Los Angeles City Councilman Zev Yaroslavsky’s three opponents usually place an empty chair at his spot on the dais when he skips joint campaign events.
The chair is supposed to symbolize Yaroslavsky’s absence from the 5th District race, but it also says a lot about the frustrations of running against a powerful incumbent who appears to be in no real danger of losing his seat.
Despite resentment over intense commercial development in such areas as Westwood and his well-known desire to be mayor instead of a councilman, Yaroslavsky’s opponents have so far been unable to rally much support in their bids to unseat him.
“This is Zev’s turf,” said one political operative who asked to remain anonymous, referring to the fact that Yaroslavsky grew up in the Fairfax District and has never moved away. “There is no serious constituency against him out there.”
Yaroslavsky, 40, certainly looks confident as he travels about the district in his unwashed Buick, meeting constituents, listening to people’s problems and enjoying the measure of celebrity that comes from 14 years of public life.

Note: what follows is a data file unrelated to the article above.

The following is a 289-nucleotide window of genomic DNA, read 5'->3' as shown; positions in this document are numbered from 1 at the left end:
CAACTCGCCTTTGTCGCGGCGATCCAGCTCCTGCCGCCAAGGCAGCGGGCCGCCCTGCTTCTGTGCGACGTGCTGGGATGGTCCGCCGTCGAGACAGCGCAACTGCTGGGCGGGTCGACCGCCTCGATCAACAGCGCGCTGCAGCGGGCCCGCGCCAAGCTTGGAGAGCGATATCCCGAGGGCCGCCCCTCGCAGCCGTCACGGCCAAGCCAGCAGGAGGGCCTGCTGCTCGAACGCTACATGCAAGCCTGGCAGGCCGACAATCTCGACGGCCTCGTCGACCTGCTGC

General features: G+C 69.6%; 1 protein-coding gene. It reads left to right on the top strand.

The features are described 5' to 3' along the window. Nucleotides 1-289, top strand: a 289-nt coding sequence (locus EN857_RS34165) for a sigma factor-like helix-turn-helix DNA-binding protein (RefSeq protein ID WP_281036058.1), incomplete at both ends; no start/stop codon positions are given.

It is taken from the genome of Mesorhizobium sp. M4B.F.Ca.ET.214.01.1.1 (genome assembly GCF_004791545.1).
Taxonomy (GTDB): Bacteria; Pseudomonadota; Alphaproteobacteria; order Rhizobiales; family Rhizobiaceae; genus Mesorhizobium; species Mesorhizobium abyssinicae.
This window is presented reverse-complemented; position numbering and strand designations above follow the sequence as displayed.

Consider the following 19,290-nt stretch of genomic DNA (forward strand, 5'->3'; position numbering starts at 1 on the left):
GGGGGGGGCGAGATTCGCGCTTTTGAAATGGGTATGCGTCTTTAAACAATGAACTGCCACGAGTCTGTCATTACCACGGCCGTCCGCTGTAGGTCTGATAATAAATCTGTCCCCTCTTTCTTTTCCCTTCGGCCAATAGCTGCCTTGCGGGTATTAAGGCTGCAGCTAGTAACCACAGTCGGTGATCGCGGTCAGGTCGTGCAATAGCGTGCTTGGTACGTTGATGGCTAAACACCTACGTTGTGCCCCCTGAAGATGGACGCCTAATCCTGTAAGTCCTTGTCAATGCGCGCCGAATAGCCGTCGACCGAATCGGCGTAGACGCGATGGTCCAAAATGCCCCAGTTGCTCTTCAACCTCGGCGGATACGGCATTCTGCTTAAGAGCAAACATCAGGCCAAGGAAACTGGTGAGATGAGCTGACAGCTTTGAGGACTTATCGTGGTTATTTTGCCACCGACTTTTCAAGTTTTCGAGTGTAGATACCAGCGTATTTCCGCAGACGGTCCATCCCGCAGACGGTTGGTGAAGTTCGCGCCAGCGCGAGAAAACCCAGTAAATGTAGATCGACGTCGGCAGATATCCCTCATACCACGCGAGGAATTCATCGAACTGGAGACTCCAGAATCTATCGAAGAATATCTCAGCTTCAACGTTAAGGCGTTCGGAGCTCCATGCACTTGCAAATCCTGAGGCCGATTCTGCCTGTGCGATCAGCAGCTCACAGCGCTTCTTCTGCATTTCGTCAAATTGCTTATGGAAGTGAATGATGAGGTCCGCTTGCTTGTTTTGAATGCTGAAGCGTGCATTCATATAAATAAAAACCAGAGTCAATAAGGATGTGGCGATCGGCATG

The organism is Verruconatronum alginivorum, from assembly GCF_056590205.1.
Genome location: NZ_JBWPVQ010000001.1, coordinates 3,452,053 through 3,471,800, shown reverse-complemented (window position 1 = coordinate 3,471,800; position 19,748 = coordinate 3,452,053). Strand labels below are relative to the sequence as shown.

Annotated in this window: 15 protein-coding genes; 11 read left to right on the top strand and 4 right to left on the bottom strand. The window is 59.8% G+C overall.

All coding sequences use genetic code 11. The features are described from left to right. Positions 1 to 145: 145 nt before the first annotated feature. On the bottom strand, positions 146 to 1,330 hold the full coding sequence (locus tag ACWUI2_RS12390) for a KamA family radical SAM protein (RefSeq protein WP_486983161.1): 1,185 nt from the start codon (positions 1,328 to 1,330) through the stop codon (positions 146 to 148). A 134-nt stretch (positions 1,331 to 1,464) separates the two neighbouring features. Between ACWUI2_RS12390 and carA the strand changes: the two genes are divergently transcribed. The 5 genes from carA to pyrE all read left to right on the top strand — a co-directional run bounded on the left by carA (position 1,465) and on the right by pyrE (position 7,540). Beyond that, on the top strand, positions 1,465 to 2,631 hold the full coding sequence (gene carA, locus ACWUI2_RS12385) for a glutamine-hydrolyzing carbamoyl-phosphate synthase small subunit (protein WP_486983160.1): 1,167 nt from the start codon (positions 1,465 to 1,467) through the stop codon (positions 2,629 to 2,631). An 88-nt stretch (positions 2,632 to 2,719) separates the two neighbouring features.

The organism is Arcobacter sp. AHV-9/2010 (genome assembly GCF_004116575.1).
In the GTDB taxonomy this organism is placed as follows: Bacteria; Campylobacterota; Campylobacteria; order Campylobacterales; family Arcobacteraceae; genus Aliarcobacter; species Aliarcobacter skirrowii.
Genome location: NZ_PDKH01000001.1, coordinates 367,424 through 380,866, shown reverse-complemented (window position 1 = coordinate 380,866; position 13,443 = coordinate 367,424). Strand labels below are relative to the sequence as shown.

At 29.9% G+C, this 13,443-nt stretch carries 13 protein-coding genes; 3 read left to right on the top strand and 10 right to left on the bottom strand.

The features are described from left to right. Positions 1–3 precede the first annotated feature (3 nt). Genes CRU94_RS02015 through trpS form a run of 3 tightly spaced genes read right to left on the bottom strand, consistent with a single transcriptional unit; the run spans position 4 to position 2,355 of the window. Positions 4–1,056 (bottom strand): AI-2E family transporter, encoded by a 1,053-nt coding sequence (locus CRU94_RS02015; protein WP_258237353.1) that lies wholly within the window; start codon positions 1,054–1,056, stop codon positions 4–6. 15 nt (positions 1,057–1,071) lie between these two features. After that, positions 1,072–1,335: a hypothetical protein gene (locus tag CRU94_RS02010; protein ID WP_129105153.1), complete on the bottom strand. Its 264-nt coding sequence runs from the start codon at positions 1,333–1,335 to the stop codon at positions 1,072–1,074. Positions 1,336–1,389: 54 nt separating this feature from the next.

There was early speculation that he might be vulnerable to a grass-roots challenge from Laura M. Lake, 42, an environmental activist who inspired comparison with Ruth Galanter, who two years ago upset City Hall veteran Pat Russell in the neighboring 6th District. But most observers now say it is doubtful that Lake can muster the kind of support needed to force Yaroslavsky into a runoff.
Even Lake’s strongest supporters are privately expressing their doubts. “We don’t really expect Zev to lose,” one of them said. “We just hope that the race is close enough to scare him into being more responsive.”
The other challengers are Ryan Snyder, 34, a transportation consultant, and Jack McGrath, 43, a former Yaroslavsky aide running as a write-in candidate.
The key to Yaroslavsky’s strength lies in the makeup of the district. The predominantly white, heavily Jewish area that takes in Westwood, Century City, Bel-Air, the Beverly-Fairfax area and parts of Sherman Oaks, Studio City and North Hollywood is said to be tailor-made for the councilman, who started his career as an advocate for Soviet Jews.